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Posted at: Dec 3, 2017, 1:53 AM; last updated: Dec 3, 2017, 1:53 AM (IST)

Slow death on the riverbed

Photographer Arati Kumar-Rao says it is important to understand local geographies and work with the land, not against it

Neha Kirpal

Photographer Arati Kumar-Rao says violent conflicts make headlines, but ‘slow violence’ is neither spectacular nor explosive. Slow violence,  a term coined by Rob Nixon, stands for a violence that remains invisible, imperceptible — of the kind inflicted on communities by ecological degradation and climate change. She says it unfolds over temporal scales and its true implications manifest over generations. “People affected by such slow violence die a little, everyday.” And it is these people that Rao documents through her photographs as also her writings.

Rao says she has always been concerned about environmental issues, but she got down to devoting herself to these concerns in 2014. She left her corporate job to follow rivers and life and death along them.

The landscapes she travels in, in the eastern part of the Ganga-Brahmaputra river basin, are being severely degraded by slow structural changes, often by dams and barrages or “development” which occur upstream or downstream of a certain place. Ironically, the people who have to bear the brunt of this degradation are those who depend upon the land and rivers for their livelihood.

“I am telling stories of these people and these landscapes. The real causes of the degradation never make the headlines — only the symptoms, erosion or floods or droughts do. Consequently, only the symptoms get addressed. I want to change that,” says Rao, who recently won the Anupam Mishra Memorial Medal-2017.

Rao says her goal through deep research and extensive documentation is to walk these “symptoms” back into the history of the land. “It is important to realise how temporally and spatially displaced interventions can continue to cause damage years later. I want to highlight the need for keeping upstream and downstream socio-ecological effects of dams, barrages, coal plants, etc., in mind during the planning stages of development and build in such a way as to not deny millions of people their livelihood.”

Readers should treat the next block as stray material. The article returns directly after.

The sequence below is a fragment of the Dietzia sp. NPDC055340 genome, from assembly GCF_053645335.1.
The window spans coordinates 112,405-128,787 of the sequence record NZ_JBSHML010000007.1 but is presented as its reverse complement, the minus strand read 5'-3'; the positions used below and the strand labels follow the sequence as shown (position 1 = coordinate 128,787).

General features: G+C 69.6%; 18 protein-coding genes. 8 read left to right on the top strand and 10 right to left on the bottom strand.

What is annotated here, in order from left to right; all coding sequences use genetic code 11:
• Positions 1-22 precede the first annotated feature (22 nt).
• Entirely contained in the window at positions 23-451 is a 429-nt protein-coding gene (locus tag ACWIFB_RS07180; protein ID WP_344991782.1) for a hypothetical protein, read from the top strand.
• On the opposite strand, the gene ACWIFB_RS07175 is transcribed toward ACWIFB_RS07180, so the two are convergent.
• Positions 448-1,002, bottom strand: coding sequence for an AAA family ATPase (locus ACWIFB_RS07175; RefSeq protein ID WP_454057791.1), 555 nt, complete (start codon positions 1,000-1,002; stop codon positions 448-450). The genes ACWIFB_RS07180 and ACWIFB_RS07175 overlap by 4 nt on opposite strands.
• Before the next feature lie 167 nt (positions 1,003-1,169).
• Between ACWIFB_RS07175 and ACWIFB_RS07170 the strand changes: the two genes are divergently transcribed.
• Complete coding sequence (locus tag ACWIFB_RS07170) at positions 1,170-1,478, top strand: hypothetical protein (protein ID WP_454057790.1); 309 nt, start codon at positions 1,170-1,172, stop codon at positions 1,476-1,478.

She visits and revisits places. “The only way to be effective in such documentation is if I revisit places over time and see how changes are affecting lives and biodiversity.”

We ask her if she feels nature treats us the way we treat nature... and she, kind of, agrees. “If we build against nature — which is the kind of building that is happening all over the world now — we are going to regret it down the road. It is immensely important, now more than ever, to understand local geographies and work with the land, not against it,” says Rao. 

The one lesson that she learned from the work that late environmentalist and water conservationist Anupam Mishra did in Rajasthan is that “if you respect the land and nurture the bond with it, you can ride out the worst of times.”

But does she see people learning the lessons? “There are pockets of people seeing the light and walking towards it, all over India. There are also those who refuse to see. We just need to make sure that the former outnumber the latter.”

A contributor to major national and international magazines, Rao likes to call herself a slow journalist. While she has begun working on her first book about environmental degradation, she will be continuing with what she is doing. “I follow stories over time. I will be working on documenting the Ganga-Brahmaputra region for many years to come.” 

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